Republican politicians' foreign knighthoods
Written by Professor David Flint AM   
Wednesday, 06 May 2009

Why do Australian republican politicians accept foreign knighthoods? What is wrong with Australian ones?  

I was thinking of this in the context of the timely reintroduction of knighthoods in New Zealand with The  Queen  knighting   the Governor-General of New Zealand,  Sir Anand Satyanand, at Buckingham Palace.  

Sir Anand’s award is not an imperial award, as republicans may suggest. He is a Knight Grand Companion of the New Zealand Order of Merit. It is of course a New Zealand, and not a British Order.

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[ The Rt. Hon. Reg Withers....magnificently loyal ]
 

Sir David Smith has reminded me of the example of Gough Whitlam, the former Prime Minister. And thta reminded me of a  Bastille Day ceremony in Sydney a few years ago, where the French Consul - General conferred a knighthood on an Australian citizen.

At the conclusion, I turned to Mr Whitlam, who was sitting in the row behind me, and said, with a straight face, “'Mr Whitlam, you are the reason why Australians have to go to a foreign republic to get a knighthood.”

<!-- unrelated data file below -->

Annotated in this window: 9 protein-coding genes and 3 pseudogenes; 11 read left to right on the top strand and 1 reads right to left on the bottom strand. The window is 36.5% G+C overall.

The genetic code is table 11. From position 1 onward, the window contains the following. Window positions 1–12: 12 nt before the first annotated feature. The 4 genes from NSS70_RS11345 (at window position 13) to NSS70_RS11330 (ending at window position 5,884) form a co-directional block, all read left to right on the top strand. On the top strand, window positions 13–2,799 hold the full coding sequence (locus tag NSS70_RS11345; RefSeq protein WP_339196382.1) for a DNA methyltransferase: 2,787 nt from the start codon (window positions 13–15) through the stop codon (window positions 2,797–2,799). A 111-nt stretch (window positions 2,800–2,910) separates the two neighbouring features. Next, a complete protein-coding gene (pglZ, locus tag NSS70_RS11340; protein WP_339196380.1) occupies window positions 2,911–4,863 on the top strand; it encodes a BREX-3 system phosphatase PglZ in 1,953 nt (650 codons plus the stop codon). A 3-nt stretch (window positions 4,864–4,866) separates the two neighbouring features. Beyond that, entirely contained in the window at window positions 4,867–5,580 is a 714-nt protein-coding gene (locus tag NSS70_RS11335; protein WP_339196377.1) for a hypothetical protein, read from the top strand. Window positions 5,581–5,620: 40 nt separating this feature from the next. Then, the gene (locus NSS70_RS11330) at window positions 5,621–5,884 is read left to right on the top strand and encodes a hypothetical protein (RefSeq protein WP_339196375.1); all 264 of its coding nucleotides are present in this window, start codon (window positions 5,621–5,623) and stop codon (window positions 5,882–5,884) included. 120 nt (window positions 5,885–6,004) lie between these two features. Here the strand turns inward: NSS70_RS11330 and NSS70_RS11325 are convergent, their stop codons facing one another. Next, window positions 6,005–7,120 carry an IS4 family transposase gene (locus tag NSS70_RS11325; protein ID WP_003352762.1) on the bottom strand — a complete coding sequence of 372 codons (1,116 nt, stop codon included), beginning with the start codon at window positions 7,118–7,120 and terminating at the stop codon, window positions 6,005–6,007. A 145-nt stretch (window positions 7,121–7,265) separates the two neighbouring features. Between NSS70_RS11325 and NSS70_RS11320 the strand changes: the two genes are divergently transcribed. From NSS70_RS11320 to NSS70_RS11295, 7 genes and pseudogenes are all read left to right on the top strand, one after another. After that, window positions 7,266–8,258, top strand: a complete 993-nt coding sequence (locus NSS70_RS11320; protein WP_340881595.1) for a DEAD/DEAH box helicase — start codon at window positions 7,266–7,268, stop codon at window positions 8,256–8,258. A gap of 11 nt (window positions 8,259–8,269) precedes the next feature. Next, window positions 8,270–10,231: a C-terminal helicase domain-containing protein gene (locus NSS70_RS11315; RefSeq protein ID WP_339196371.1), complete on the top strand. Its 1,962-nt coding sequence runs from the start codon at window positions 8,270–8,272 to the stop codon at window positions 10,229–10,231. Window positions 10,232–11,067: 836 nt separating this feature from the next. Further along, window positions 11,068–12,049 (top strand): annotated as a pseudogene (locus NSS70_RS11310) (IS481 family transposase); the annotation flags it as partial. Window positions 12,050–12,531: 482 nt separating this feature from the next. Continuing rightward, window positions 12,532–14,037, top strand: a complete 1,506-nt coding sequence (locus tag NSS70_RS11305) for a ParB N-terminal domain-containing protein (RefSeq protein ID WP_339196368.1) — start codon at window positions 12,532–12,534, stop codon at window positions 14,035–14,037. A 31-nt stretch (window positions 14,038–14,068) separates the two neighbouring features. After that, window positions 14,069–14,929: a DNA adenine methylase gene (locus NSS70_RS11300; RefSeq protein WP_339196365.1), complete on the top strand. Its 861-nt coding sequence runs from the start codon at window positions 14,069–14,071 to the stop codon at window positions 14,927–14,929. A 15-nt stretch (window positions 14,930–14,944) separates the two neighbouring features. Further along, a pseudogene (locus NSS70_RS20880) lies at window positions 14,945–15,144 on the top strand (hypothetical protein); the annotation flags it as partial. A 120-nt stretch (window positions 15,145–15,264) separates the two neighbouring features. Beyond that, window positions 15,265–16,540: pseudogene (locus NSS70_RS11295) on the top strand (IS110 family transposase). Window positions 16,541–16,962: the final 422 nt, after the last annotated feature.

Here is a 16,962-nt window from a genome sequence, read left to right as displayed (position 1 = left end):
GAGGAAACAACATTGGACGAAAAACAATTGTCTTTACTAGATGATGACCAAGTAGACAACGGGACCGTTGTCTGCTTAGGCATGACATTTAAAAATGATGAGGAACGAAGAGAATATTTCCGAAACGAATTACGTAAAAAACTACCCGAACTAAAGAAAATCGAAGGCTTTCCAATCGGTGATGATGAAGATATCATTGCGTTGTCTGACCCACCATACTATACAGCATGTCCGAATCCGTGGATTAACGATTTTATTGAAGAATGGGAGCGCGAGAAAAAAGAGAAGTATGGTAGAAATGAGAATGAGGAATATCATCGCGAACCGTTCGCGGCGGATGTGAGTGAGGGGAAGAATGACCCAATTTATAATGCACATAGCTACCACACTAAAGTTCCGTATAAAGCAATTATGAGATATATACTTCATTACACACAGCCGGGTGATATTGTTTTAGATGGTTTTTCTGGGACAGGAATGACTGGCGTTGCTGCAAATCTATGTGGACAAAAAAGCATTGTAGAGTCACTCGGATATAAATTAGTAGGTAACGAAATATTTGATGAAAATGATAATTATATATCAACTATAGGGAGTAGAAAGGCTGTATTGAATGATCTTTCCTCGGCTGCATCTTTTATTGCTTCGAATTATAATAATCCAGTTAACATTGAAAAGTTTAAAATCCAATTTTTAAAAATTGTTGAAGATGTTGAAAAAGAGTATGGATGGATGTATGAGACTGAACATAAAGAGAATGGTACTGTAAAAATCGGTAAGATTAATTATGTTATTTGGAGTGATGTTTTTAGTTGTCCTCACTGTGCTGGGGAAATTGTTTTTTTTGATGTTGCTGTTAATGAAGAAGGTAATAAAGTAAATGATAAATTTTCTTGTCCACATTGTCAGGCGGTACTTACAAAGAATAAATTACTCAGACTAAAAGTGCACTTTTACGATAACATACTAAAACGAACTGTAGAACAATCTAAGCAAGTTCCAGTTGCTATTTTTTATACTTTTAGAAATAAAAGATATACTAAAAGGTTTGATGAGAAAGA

“He threw back his head laughing and said 'Yes, I have five or six of those myself!”

Sir David reminds me that Gough seemed ready to accept every foreign honour he could lay his hands on.  He holds eight foreign honours from sundry republican presidents and a foreign monarch.


Yet he spurned appointment to The Queen’s Privy Council (which would have given him the prefix Rt. Hon.) and set a damnable precedent for all of his successors, save one.

Malcolm Fraser accepted appointment to the Privy Council and recommended it for Governors-General Sir John Kerr, Sir Zelman Cowen and Sir Ninian Stephen, as well as for senior ministers the Rt. Hon. Doug Anthony and the Rt. Hon Reg Withers.

Incidentally, let us not forget that while Mr. Fraser and Mr Anthony turned their backs on the Crown in 1999 and jumped on the republican bandwaggon, Mr Withers distinguished himself by strongly  affirming of his allegiance to the Crown not only  as a delegate to the 1998 Constitutional Convention but also in his superb advocacy for the No case during the 1999 referendum campaign.

The question remains. Why did Mr. Whitlam, and why do so many republican politicians spurn such honours from The Queen of Australia, but accept them from foreign presidents and monarchs?  

Where is their loyalty?